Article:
Um, I’m not sure how they’ll put it together, you never know.

There’s so many characters teaming-up in that movie. I’m curious, how many actors do you actually get to share scenes with in it?

Yeah, I’m curious of the same thing. [Laughs] We have a lot to shoot still.

Do you think we’ll get to see more of Hawkeye in that movie?

You’ll see a lot more of a lot of people. [Laughs]. I’m hoping a few more of Hawkeye as well. We’ll see.

There was a rumor a while ago that Hawkeye might appear in Ant Man and the Wasp. Is there a chance that could happen?

If there is, I don’t know anything about it.

I also read you’re not going to appear in Mission: Impossible 6, which is such a bummer. Do you know what they plan to do with your character?

Yeah it is a bummer, such a bummer. These movies shoot concurrently back-to-back for [Avengers] and 4. So it took up too much of the schedule, they all conflicted. That choice is already made for me.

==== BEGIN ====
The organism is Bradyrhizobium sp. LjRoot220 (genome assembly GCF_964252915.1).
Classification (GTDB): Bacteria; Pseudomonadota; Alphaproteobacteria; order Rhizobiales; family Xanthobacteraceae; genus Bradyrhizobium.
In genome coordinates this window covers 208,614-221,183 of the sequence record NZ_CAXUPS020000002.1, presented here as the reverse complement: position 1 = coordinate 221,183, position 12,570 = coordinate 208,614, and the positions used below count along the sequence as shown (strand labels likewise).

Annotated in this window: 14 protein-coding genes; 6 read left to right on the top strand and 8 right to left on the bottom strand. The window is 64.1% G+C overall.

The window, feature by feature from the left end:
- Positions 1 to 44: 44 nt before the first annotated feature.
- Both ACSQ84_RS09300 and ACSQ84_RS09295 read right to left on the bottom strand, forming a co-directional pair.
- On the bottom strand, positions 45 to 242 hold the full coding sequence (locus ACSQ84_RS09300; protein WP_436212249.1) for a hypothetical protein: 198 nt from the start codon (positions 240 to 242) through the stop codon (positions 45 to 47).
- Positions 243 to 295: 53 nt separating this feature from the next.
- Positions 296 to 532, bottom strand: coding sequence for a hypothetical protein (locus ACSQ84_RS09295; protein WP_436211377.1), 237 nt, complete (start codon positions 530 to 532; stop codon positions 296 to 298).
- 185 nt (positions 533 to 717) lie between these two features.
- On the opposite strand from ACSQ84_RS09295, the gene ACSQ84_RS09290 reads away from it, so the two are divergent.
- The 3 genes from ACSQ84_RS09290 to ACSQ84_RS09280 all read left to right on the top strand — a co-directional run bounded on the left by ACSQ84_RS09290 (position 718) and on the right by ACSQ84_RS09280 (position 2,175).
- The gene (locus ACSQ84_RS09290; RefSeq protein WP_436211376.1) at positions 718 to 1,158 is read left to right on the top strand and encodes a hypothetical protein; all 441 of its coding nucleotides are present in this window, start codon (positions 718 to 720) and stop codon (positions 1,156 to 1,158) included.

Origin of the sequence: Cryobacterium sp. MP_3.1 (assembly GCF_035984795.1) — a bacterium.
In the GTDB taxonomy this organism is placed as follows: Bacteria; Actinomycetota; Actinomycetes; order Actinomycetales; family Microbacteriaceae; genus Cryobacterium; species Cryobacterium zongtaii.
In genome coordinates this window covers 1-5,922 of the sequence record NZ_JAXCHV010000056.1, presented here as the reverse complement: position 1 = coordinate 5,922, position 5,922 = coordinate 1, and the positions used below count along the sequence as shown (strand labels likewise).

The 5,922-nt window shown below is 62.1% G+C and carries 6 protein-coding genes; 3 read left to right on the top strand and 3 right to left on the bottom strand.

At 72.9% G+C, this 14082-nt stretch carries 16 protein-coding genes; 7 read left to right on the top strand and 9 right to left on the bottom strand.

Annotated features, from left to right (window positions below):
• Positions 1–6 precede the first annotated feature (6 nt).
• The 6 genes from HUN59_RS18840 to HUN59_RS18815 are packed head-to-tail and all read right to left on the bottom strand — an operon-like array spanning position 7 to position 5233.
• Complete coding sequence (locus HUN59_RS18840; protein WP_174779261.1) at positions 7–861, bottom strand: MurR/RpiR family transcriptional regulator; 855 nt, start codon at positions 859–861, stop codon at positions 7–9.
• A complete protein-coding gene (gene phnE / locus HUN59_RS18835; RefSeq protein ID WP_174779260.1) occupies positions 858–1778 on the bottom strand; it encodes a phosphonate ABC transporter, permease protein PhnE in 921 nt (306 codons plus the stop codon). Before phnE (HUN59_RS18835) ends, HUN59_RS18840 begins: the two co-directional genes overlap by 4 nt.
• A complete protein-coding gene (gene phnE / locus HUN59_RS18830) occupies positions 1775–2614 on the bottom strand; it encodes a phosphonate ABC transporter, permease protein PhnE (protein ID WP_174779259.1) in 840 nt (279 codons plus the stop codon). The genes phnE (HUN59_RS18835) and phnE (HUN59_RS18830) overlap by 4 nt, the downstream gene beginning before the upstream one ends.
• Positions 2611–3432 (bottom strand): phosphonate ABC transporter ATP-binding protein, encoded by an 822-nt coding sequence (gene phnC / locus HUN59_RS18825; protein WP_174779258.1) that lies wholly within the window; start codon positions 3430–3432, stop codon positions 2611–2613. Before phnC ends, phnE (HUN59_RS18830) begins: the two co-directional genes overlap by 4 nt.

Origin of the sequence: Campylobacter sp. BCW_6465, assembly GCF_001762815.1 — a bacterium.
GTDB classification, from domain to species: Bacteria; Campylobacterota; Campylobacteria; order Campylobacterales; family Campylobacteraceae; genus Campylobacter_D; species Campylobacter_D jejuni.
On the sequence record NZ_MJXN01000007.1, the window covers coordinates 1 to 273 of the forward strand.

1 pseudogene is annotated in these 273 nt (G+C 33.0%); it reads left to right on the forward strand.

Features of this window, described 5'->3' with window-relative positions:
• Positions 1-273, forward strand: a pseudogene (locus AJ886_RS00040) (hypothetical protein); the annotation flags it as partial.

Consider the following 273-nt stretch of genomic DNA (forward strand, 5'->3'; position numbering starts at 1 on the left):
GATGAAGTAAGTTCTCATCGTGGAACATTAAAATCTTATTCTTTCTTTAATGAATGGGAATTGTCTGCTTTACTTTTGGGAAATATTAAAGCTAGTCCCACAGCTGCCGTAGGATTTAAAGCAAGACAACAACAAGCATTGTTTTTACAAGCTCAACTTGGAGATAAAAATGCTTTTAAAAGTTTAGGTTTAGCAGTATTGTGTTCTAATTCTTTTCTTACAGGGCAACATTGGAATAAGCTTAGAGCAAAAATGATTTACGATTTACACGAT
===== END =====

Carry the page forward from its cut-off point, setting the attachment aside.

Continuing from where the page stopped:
Do you think your character will show up in future Mission: Impossible sequels if they happen?

Yeah, I hope so. It’s a real fun character to play, and a great film series. We’ll see. They’re still filming right now as we speak, that one they’re doing now. We’ll see what happens in the future.

Wind River is now playing in limited release.

Source: Erin Oliver Whitney at Screen Crush

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  • Guest - Jim Cripps

    I really enjoyed "Wind River". The acting, directing and the script were all excellent. It reminded me a lot of my favourite tv show "Longmire". I hope there will be another movie made from the "Wind River" series of novels. It was really a pleasure to see and hear a motion picture made for a more mature audience. Thank you.